Hi,

I have watched a video about matrices from this guy

about matrices with a parent matrix.

So when you have a box on a merry-go-round with a matrix describing the position of the box and a matrix describing the merry-go-round, how to combine them together like if the box would be mounted on the merry-go-round.

However I don't really get how this is working. I tried to recode his example but get a total different result

(I can't see the rest of his code so I can only do what he says).

**2D Example**

This is my matrix describing the merry-go-round:

Matrix4f m_mgr = new Matrix4f(); m_mgr.translate( 10, 10 ); m_mgr.rotate( 30 ); m_mgr.scale( 5, 5 );

This is my matrix describing the box in general:

Matrix4f m_box = new Matrix4f(); m_box.translate( 0, 0 ); m_box.rotate( 45 ); m_box.scale( 2, 2 );

When drawing the objects I am doing this (as said in the video) (My mgr is not constantly spinning like in the example)

ogl.setTexture( t_mgr ); ogl.sendMatrix( m_mgr ); ogl.draw(); // set textures and stuff for box ogl.setTexture( t_box ); ogl.sendMatrix( m_mgr.invert() * m_box ); ogl.draw();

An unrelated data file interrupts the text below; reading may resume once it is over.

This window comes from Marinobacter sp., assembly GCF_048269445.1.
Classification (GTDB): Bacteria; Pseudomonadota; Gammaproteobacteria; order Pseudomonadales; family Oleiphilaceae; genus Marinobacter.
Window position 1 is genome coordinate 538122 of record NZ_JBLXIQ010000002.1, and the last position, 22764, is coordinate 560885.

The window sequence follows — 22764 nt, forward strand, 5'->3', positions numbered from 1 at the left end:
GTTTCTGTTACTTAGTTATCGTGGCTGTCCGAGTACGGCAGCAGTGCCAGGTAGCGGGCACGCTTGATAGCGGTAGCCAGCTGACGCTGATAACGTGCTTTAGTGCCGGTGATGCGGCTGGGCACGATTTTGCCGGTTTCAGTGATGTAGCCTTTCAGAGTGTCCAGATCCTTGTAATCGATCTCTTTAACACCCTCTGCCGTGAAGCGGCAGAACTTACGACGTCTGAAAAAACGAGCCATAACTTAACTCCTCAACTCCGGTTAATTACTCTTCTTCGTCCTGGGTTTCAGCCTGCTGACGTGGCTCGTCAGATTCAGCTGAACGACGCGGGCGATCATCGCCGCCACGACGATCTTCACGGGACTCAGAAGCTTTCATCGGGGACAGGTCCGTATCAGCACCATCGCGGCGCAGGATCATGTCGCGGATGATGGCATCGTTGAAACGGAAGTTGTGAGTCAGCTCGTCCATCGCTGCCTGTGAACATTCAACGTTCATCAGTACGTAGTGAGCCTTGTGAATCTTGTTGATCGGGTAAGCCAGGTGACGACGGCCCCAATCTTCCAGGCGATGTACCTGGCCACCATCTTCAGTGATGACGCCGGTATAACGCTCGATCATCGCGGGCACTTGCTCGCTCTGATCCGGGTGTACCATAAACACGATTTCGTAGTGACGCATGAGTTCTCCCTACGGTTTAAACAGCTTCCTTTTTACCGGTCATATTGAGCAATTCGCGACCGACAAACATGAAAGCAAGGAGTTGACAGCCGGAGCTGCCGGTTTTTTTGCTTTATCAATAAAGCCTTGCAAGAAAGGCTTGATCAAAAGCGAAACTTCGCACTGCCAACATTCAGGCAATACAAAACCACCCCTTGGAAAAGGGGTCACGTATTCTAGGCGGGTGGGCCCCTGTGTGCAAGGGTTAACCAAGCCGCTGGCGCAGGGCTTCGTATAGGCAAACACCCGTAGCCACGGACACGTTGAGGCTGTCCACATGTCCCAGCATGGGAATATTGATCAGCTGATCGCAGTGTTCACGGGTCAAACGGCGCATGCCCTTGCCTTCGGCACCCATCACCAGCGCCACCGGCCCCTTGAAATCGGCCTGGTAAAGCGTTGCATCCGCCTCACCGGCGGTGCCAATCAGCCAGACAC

Sadly this seems totally wrong and not at all like in the video.

He says that to get the local matrix we have to calculate m_mgr.invert() * m_box

However now I have a tiny hard to see box at the origin.

What my expected behaviour is, that the box is relative in space to the merry go round.

A space ship in a game i.e. has a lot single turrets mounted on it. When the space ship moves and turns the turrets also move and turn relative to the space ship. When creating a boss enemy which is in many games just a big version of the standard units, the turrets are also relative to the spaceship bigger and placed relative correctly.

I thought thats what matrices are actually for. If this is acquired by calculating the matrices manually for every turret, I lost my confidence that matrices are actually good for anything.

So again, what am I doing wrong?

Thanks you very much in advance,

*- Icca*

**Edited by IceCave, 27 March 2014 - 10:18 AM.**